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Sunday, October 19, 2014

Overlooked Events

I missed posting a couple of events in the last blog, so have included them here:

Oct 18 - Western Auction at the Old Trading Post in Casa Grande sponsored by Jim and Bobbi Jean  Olson. Well, what do you know? This one is over. Sorry I didn't get this one up there.They always have tons of Western stuff on the block. Only wish I could afford it, I'd like to have a .44 Colt to put by my bedside. Maybe I can attend next month's auction just for kicks.

Oct 25: Legend of the West with Bob Boze Bell, editor of True West Mag and lives right near here in Cave Creek. Great artist and illustrator and author of Western books. I am looking forward to this one at the First Presbyterian Church here in Sun City, AZ. That's next Saturday coming up fast.

And, and, and it's time to choose a health plan for next year. You have until December 7, or 15th, or 31st depending on your particular situation. I don't know about you, but there's a big change in the air for us as the company is no longer going to do it like they always have. You have to go look for it, instead of them providing it. I think it's in some way related to the passage of the Affordable Care Act which no one in Congress read before they passed it. I have no intention of reading it either. If Mark Twain and Will Rogers were alive they could have a great time with this one.

Thursday, October 16, 2014

Coming Events in Arizona

Here are some exciting events to attend in November:

Nov 1-2: 12th Annual Javelina Jundred 100 Mile Trail Run and Jalloween Party, Fountain Hills. Takes place at the McDowell Mountain Regional Park on the 15.4 mile Pemberton Trail. Aid stations every 5 miles.

Nov 1-2: 6th Annual FearCon Film Festival, Phoenix - FearFarm.  Showcasing the best horror cinema from around the world, presented byTrash City Entertainment. $10.50, none-midnight.

Nov 3-7: 3rd Annual John Wayne's Monument Valley Ride, Monument Valley. Four-day horseback ride in the heart of the Navajo Tribal Park. Includes horses, tack, wranglers, Navajo guide/historian, meals, "Period clothing" recommended, reservations needed.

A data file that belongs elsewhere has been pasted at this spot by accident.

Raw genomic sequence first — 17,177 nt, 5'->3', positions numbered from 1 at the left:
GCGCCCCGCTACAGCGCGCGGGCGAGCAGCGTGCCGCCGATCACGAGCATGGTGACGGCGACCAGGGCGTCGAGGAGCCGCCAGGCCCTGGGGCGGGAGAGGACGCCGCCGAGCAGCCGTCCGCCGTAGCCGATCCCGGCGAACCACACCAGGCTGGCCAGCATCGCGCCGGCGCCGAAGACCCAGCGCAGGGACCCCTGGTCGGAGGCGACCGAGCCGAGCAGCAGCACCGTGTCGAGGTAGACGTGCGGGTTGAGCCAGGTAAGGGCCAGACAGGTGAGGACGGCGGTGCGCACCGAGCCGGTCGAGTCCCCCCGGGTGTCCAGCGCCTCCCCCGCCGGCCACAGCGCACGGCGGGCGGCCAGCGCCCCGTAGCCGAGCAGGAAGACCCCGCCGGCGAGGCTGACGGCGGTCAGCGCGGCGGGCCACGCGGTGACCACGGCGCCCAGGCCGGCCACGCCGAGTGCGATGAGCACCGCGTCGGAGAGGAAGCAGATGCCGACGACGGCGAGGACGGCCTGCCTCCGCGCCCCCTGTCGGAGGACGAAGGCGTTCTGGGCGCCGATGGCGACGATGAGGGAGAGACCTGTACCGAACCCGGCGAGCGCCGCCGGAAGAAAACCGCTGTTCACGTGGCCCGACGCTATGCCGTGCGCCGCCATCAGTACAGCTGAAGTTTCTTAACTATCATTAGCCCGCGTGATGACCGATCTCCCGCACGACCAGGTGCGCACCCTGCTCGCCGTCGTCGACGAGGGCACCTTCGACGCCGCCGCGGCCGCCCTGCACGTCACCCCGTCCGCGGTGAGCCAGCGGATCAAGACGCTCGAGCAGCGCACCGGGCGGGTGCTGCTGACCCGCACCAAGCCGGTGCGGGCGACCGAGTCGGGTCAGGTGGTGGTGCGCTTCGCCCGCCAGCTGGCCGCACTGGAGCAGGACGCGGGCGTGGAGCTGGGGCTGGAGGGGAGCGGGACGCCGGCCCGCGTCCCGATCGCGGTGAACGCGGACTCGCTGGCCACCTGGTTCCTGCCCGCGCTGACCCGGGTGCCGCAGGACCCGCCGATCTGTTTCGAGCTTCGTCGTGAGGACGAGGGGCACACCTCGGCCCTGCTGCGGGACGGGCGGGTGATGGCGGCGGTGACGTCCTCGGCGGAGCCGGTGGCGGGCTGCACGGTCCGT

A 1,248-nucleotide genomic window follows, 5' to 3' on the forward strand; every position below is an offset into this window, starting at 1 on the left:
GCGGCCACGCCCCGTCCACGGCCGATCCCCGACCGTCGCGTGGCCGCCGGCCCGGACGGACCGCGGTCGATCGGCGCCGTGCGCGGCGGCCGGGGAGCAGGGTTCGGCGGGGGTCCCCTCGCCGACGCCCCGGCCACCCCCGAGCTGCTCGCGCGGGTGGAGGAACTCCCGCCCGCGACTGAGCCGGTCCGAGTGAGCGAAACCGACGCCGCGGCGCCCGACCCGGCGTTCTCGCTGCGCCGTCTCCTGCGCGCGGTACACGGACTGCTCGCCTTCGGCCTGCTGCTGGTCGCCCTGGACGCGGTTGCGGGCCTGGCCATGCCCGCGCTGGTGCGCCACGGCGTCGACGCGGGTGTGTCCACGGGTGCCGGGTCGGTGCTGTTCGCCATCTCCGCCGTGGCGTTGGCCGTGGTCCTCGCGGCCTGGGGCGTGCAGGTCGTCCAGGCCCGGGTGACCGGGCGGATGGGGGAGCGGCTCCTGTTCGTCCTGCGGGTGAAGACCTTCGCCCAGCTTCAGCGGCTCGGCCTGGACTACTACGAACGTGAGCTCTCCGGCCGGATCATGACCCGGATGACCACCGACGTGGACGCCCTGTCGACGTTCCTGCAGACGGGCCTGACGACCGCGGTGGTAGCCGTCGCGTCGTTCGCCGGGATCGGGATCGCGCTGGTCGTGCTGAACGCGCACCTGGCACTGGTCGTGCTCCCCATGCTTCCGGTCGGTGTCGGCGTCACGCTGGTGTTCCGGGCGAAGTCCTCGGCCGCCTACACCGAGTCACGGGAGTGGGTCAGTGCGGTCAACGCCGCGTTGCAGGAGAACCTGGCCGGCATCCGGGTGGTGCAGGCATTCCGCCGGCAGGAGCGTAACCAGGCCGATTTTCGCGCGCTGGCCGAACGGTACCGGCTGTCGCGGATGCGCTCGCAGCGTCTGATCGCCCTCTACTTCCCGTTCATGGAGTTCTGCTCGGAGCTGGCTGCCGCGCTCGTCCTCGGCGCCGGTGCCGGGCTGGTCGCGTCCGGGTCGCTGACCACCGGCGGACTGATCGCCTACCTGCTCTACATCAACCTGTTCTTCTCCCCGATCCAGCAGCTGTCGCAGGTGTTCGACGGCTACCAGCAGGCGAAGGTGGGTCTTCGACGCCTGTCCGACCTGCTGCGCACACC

Nov 7-9: 5th Annual Chandler Chuck Wagon Cook-Off, Chandler - Tumbleweed Park. Demonstrates 1880s Old West lifestyle. Teams from across the Western U.S., old fashioned culinary competition.

Nov 7-9: American Cup Championship Arabian Horse Show at Westworld of Scottsdale. A grat horse competition, uh-huh.

Nov 11: Veterans Day. Various celebrations around the State. Get out and salute the vets.

Thanks to Sun Life Magazine.

Sunday, October 12, 2014

Trouble at Gunsight by Louis Trimble

Trouble at Gunsight, copyright 1964, is the other half of the Ace Double with Trail Drive.

Louis Trimble, author of many westerns, created a tense plot in this one. Set around the area of Reno, Nevada, at a place called Gunsight, his main character, Cole Pender,  received an offer to buy half of the Tepee Ranch and sets out with a herd of prime graded beef with his two ranch hands, Julio and Nito, a father and son pair of cowboys who would do anything for Pender. It is the area where Cole grew up and he is looking forward to returning to Gunsight Valley and the Tepee. He makes a quick trip to Reno and receives an anonymous note to stay away from the Valley and never return. Of course, he continues on and is ambushed twice as he nears the valley and runs into his childhood acquaintance, Chad Leeman, who warns him to stay away. He and Chad had a knockout fight that Cole remembered and never considered Chad a friend after that. Throw in a newcomer to Gunsight, Raul Horneman, and a couple of gunfighters, Riddell and Parker, and the plot thickens. Add his old girlfriend, Myra Callahan, and her brother, Allie, who has never grown up but is now a deputy sheriff under Sheriff Mullan and it gets thicker and thicker leaving many questions unanswered, like who was behind the ambushes? Who is this feller Horneman, who seems to be a friend of Myra's?

The story continues on and Cole is almost killed in the various melees that take place as he falls in love with Myra, and it races to an end with Cole's questions being answered on the mountainside above the valley in a gun battle to the end.

Don't remember reading other books by Mr.Trimble, but found this one to be just fine and entertaining. Recommended, a four-star novel in my internal grading system.

Friday, October 10, 2014

More Reading

Recently acquired a couple of novels to be added to the TBR file:

1. Dusty Richards' Ambush Valley, A "ride into an unforgettable tale of valiant courage and bloody conflict" it says on the back cover of the Pinnacle paperback. If it's as good as his Texas Blood Feud,
it'll be mighty fine reading.

2. Blood Meridian by Cormac McCarthy. This will be the first book by McCarthy that I will be reading and it sounds like a good one. Some of the bloggers have mentioned it as being one of the best, albeit bloodiest, novels that they've read. If it lives up to its billing: "seems to me clearly the major esthetic achievement of any living American writer" so says Harold Bloom of The New York Observer. Heavy praise, indeed, and I will see if it lives up to it in my estimation.

Sunday, October 5, 2014

What Am I Working On?

I was working on a short story, but so many avenues popped up that now it's a long story. It's shaping up to be my ninth novel and I have a title in mind, but it will probably change. What happened was, I began writing this as a follow on to "Welcome to Dry Creek, Reverend" and it seems to have taken on a life of its own. A short story just wouldn't fit with all the things happening to the characters.